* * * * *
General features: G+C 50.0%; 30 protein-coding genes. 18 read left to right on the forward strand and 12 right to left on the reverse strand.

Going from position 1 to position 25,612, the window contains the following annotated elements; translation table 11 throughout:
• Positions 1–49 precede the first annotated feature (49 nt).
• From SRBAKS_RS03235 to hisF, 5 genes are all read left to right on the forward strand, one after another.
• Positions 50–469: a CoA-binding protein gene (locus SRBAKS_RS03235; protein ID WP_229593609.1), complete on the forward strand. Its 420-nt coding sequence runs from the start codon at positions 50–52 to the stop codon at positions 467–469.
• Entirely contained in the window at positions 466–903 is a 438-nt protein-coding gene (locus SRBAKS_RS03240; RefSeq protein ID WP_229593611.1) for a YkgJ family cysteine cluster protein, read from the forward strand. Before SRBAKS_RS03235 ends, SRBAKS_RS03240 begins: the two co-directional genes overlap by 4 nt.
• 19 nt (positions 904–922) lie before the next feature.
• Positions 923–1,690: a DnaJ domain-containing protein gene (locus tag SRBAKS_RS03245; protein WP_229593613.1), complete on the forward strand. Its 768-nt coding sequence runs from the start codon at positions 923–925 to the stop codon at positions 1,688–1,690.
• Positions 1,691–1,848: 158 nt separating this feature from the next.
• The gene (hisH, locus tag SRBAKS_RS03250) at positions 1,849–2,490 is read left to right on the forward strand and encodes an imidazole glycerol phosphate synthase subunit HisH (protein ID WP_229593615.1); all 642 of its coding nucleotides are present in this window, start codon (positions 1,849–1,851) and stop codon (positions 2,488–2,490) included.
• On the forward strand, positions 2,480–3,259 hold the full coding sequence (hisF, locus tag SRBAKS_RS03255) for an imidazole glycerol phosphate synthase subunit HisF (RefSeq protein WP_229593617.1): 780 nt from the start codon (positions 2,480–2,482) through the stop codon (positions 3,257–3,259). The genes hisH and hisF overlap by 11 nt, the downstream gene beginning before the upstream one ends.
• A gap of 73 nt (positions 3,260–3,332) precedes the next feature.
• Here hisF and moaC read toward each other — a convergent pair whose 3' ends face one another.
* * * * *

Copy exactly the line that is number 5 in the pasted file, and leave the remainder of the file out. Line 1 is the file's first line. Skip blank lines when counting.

• Positions 50–469: a CoA-binding protein gene (locus SRBAKS_RS03235; protein ID WP_229593609.1), complete on the forward strand. Its 420-nt coding sequence runs from the start codon at positions 50–52 to the stop codon at positions 467–469.